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Talks Worth Continuing

THE latest phase of the three-strand talks about the future of Northern Ireland either "has collapsed" or "has been concluded," depending on where one takes one's reading of events, from the headlines or from diplomatic sources.

No, the talks did not reach a comprehensive settlement of the question of governing the six counties of the North. But for the first time since the partition of Ireland in the 1920s, unionist leaders sat down with ministers from the Dublin government. This historic fact should not be minimized.

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That said, however, we must also note that once the whole talks process moved from the procedural to the substantive, and the various parties set forth their positions, the width of the divide between them only became more apparent. The discovery of unexpected areas of common ground that one might have wished, if not hoped for, did not occur.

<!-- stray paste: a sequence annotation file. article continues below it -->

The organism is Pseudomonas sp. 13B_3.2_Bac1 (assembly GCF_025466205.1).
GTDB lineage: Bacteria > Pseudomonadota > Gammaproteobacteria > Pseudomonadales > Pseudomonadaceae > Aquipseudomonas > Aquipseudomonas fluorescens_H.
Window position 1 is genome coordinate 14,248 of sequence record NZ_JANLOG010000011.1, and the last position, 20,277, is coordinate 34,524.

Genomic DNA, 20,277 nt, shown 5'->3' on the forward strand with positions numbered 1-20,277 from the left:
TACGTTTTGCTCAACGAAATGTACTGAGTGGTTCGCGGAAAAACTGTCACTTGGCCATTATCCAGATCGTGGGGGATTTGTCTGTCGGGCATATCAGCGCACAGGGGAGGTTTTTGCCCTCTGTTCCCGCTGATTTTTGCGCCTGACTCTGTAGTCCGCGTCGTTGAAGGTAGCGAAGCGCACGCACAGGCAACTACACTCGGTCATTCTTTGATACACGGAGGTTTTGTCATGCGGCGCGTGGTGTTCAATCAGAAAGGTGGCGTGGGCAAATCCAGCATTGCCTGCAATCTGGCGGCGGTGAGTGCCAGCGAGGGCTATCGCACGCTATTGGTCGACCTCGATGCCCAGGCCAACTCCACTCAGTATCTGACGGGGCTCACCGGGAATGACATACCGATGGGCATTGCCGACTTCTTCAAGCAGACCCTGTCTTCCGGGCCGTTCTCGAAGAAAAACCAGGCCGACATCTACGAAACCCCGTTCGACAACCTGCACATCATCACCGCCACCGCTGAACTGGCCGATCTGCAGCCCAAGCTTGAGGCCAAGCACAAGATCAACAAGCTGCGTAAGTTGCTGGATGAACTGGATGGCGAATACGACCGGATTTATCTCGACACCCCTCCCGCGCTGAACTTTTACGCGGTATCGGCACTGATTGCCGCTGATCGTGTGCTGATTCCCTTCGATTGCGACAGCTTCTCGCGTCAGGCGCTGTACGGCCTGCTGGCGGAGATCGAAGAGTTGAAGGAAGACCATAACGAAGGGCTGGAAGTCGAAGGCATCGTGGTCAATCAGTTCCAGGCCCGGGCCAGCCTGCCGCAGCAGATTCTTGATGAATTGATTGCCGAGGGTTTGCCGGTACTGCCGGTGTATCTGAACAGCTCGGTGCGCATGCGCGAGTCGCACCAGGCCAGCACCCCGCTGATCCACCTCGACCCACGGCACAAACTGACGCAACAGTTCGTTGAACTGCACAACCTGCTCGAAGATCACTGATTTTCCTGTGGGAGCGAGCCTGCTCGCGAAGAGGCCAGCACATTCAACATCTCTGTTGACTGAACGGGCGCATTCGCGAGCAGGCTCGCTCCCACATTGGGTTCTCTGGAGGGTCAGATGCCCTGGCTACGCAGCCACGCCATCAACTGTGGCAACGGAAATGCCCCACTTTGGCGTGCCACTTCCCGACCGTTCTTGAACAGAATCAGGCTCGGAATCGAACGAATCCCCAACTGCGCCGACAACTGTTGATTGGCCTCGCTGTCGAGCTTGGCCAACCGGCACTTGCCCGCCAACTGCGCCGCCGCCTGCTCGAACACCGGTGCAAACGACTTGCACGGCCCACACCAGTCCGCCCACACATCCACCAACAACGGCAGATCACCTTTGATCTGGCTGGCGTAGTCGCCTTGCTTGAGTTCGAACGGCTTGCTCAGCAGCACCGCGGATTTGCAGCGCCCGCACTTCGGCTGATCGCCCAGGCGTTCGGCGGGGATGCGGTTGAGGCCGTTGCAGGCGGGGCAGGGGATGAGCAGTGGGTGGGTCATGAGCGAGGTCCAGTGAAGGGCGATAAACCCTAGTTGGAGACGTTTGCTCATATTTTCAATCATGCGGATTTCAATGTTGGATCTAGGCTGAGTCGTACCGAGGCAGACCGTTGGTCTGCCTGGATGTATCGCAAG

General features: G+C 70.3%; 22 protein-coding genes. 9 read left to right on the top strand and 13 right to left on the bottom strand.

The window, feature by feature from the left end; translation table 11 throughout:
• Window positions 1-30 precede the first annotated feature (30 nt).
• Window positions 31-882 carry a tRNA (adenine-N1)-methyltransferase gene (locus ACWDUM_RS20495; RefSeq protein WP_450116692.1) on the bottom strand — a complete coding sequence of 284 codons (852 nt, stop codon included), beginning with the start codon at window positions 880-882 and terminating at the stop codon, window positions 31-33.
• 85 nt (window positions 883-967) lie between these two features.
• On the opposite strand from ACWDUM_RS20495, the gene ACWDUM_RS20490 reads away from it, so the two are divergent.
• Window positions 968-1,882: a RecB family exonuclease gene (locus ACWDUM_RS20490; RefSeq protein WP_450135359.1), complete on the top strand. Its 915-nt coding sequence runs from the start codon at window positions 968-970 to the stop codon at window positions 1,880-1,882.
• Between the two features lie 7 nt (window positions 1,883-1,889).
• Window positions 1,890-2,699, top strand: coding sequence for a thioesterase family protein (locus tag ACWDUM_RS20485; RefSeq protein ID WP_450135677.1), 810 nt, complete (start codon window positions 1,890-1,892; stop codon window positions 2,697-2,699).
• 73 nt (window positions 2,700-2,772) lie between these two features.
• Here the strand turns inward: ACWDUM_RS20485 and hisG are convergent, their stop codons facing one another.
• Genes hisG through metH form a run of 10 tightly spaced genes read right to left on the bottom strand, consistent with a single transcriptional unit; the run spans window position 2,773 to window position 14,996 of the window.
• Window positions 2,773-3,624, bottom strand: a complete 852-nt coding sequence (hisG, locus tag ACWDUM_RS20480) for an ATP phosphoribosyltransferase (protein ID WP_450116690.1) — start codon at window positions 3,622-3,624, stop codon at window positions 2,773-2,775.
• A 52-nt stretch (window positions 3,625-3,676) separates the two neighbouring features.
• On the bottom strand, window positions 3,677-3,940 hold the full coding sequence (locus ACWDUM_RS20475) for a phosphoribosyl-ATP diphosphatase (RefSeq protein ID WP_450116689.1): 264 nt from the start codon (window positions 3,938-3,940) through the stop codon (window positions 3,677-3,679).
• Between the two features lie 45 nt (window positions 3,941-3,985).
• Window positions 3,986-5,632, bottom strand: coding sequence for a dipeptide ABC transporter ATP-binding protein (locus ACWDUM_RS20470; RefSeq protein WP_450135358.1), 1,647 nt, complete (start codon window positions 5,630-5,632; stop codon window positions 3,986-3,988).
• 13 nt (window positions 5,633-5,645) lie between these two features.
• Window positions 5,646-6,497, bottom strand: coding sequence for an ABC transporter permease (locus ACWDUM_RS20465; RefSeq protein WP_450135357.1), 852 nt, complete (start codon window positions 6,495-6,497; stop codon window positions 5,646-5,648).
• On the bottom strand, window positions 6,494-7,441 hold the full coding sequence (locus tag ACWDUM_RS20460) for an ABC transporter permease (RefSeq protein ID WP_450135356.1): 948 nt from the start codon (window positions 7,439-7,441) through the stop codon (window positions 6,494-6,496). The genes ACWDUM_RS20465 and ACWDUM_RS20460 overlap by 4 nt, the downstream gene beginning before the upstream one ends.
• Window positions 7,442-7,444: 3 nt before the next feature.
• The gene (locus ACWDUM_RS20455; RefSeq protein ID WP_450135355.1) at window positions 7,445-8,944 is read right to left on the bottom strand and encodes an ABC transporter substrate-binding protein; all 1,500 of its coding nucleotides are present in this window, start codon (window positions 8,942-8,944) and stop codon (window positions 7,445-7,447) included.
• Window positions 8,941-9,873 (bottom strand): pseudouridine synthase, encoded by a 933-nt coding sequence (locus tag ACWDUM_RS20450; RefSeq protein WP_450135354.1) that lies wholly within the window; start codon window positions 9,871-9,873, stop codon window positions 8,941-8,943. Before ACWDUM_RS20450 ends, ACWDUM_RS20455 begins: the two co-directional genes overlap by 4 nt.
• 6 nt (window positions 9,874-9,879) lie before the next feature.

Still, scoping out the breadth of a disagreement, finding out which positions a party really holds to and which may be negotiable, can be valuable.

A next phase of talks is to be held in the new year, after a new Irish government has been established (Nov. 25 is election day) and has met with its British counterpart some time after mid-December.

The same "strands" approach will be taken as has been the case so far; that is, talks are to occur among constitutional parties in Northern Ireland (those seeking unification with the south, and those seeking to retain the link to Britain), between the north and south within Ireland, and between Dublin and London. And as is always the case in these situations, the informal contacts - quick conferences in the corridors - are at least as important as the formal ones.

Meanwhile, it is clearer than ever that a unilateral British military pullout from Northern Ireland would precipitate a civil war, and the Dublin government has every bit as much interest as London - indeed, more so - in preventing that.

Skeptics may well be right that the current negotiations have only a small chance of reaching a genuine political settlement to the Northern Ireland issue. But realists would have to counter that there is no chance of a settlement without such talks.

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